Forty Years' Ministry. Dr. Morris, Treorchy. To be Honoured Next Week. One of the most interesting meetings of Baptist Union of Wales at Treorchy next week will be that on Monday evening, when a presentation will be made to Dr. W. Morris, on the completion of his forty years' ministry at Noddfa. The Right Hon. D. Lloyd George, Chancellor of the Exchequer, is expected to preside. Below we give a short biographical sketch of the rev. gentleman, written by Periander for the "Baptist Times The popular Baptist preacher was born at Treboeth, near Swansea, on September 12th, 1843. He was baptised by Rev. W. E. Jones, at Caersalem Newydd, on August 19th, 1855, when twelve years of age. Although so young, he delivered an intelli- gent address at the water-side, giving five reasons for being a Baptist. The address was issued in 4 The Greal,' a Welsh Baptist magazine. He received his early education at the Havod Schools, Swansea, and at the Graig House Academy, Swan- sea, under' Rev. G. P. Evans. At the latter school he won prizes for knowledge in Hebrew, Latin, German, and mathe- matics. He laboured for seven years as a fitter in a local engineering shop. After the usual preliminary course of preaching in the home church and district, he entered the Pontypool Baptist College as a ministerial student in 1866. The Presi- dent was Rev. T. Thomas, D.D., and the classical tutors were Rev. George Thomas, M.A., and Rev. James Sully, M.A., D.D., the famous scientist. Great progress was made, and brilliant promises heralded a, bright future. In 1869, the accomplished student received a unanimous call to the pastorate of Noddfa, Treorchy. In six years, the whole debt was extinguished, the chapel was free, and the edifice was crowded with a thronging multitude that eagerly sought his ministry. At the close of the first ten years of his ministry he was presented by the church and congre- gation with a gold watch, an illuminated address, and free membership in the Bap- tist Union Annuity Fund, and at the close of a quarter of a century's ministry he was presented with another address, together with a purse containing 100 guineas, and his dear wife was the recipient of a gold watchf A most affec- tionate attachment exists between him and the church. "HIS PUBLIC LIFE. Though his magnificent work for the Saviour and souls in Noddfa is the 1 magnum opus of his life, still his ser- vices in public social offices stamp him as a rare C'ymrio leader. He is the vice- chairman of the Welsh Baptist Forward Movement, member of the Baptist Mis- sionary Society Committee, London; he was member of the Ystradyfodwg School Board for twenty-five years, was chair- man for four years and for several years the vice-chairman; he was also member of the Board of Guardians and of the Burial Board; and chairman of the Porth Intermediate School, and a member of the Court of Governors of both the Car- diff and Aberystwyth University Colleges. He was for nineteen years secretary of the Provident Society for Aged and Infirm Ministers. He was unanimously elected by the Baptist Missionary Society to the position of honorary life member of the General Committee as a reward for his prolonged and loyal services. He is the ablest statistician in Wales, and as an organising secretary he stands alone among Welshmen. As an educationist he has ever been prominent and pipular. Owing to his active pursuit in geographi- cal and educational matters he was elected twenty years ago a F'ellow of the Royal Geographical Societv. He has always taken a foremost part and held a foremost position in the Baptist deno- mination in Wales. He has acted as a secretary of the South Wales Baptist College, Cardiff, for many years. He, was secretary of the Welsh Baptist Union for nineteen years and then resigned, when he was elected chairman of the Union. He delivered the annual address from the chair at Bangor, the subject being Reli- gion in the Cultured Period of Welsh Life.' Upon the close of a splendid oration he was presented by the Union with an illuminated and illustrated address and the sum of jE140 as a tribute to his ability, character, and services. HIS LITERARY WORK. He has contributed a great deal to the literature of the Baptists, and has also written several bookr,-namely The Children's Sermons,' The Children's Gallery,' The Children's Pulpit,' The Window.' He has also published a fine volume of sermons, entitled 'Noddfa Pulpit.' They are in the vernacular, and are discourses of rare quality in thought, diction, and spirit, clearly demonstrating his splendid mental attainments and his fine religious character. In 1902 he was honoured by Bucknell University, Lewis- burg, America, with the title of D.D. The ability, character, and service of Dr. Morris, or as the Welsh delight to call him Rhosynog,' his literary nom-de- plume, entitle him to be considered as one of the brightest ornaments of Welsh Non- conformity.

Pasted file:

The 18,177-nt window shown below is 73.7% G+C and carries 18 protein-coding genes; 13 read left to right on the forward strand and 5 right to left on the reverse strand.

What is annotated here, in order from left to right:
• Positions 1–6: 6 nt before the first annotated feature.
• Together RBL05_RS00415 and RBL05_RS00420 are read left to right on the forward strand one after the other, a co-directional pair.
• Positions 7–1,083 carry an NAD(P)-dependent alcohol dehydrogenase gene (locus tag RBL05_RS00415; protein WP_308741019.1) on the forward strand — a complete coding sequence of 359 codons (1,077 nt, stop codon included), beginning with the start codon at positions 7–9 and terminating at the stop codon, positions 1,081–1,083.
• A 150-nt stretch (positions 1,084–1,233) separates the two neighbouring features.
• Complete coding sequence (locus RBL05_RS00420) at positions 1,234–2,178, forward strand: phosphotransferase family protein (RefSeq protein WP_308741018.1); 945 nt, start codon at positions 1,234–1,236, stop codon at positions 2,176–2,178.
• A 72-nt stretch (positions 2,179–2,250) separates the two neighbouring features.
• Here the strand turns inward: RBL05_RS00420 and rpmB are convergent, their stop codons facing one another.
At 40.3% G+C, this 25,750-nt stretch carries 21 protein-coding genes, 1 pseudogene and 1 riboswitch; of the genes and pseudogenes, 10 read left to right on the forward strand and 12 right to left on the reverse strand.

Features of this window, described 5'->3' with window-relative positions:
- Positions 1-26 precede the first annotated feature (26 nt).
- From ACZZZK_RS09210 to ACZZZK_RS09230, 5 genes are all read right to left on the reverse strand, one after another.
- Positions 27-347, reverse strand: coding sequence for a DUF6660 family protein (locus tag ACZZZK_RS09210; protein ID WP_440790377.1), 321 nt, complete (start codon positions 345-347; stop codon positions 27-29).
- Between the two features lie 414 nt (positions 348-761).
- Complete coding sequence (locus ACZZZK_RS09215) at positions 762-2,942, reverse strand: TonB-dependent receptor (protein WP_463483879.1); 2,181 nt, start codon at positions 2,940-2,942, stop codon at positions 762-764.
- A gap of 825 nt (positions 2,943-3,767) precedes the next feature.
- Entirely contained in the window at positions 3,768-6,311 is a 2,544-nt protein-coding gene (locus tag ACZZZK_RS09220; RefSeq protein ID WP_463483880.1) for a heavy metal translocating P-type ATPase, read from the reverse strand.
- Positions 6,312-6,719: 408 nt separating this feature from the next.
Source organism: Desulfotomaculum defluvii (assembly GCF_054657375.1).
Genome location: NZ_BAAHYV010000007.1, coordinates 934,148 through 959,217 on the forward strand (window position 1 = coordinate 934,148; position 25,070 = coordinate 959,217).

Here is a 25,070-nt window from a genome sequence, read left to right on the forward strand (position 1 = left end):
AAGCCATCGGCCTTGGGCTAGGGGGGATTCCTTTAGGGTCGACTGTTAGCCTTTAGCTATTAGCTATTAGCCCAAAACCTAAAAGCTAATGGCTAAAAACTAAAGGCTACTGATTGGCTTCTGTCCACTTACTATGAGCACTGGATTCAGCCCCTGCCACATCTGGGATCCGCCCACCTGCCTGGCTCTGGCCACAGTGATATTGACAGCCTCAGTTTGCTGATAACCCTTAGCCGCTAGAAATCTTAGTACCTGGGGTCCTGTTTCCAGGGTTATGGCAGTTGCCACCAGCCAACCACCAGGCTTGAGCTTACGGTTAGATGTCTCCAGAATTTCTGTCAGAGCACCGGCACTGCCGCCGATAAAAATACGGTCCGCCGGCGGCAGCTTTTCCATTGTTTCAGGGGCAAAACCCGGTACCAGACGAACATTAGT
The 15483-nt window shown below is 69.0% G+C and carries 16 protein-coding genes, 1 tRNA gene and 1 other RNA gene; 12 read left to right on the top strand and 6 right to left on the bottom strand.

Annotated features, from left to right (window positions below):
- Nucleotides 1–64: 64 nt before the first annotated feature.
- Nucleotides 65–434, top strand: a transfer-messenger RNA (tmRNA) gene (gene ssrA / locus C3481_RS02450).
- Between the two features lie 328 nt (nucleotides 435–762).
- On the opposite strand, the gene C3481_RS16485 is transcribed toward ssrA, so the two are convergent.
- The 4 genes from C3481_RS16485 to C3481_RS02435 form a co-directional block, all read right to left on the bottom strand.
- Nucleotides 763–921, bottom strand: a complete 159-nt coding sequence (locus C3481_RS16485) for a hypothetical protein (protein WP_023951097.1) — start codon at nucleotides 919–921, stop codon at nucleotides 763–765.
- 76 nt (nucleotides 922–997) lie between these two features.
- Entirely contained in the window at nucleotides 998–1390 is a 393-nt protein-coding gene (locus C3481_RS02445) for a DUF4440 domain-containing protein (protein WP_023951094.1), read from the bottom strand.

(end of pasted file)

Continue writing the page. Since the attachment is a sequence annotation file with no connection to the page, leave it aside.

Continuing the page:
Welsh Caution. The caution of the Welshman is pro- verbial. He never takes anything for granted, but wisely insists on satisfying himself as to its genuineness. Statements from distant towns may or may not be correct, but there is no doubting the word of one of our own people, a Tonypandy man, for it can be so easily proven. For a long time," says Mr. Evan Jones, of 66, Kenry Street, Tonypandy, "I had severe pains in my back; they were sharp, stab-like pains, and would catch me while I was at work. Being a miner, I have a. lot of stooping to do, and at times I had difficulty in getting upright again. All my joints used to feel stiff, especially in the mornings. "I had heard Doan's Backache Kidney Pills spoken of, and I made up my mind to try them. I am glad I did, for they did me a great deal of good. My back has been much better since I used the pills. I have confidence in the medicine. (Signed) Evan Jones." Don't neglect your kidneys, if you have any such unmistakable sign of kidney and bladder trouble as puffy eyes, watery swellings in the ankles and limbs, urinary disorders, cloudy urine, rheumatism, aching back, pains in the loins _and sides, irritability, nervousness, depression, and a constant worn-out feeling. Doan's Back- ache Kidney Pills cure all these troubles by discharging the liquid poisons and waste in which so many fatal diseases have their beginning. Doan's Backache Kidney Pills are two shillings and ninepence per box, or sixi boxes for thirteen shillings and ninepence. Of all chemists and stores, or post free direct from the Foster-McClellan Co., 8, Wells Street, Oxford Street, London, W. Be sure you get the same kind of pills as Mr. Jones had. 4905q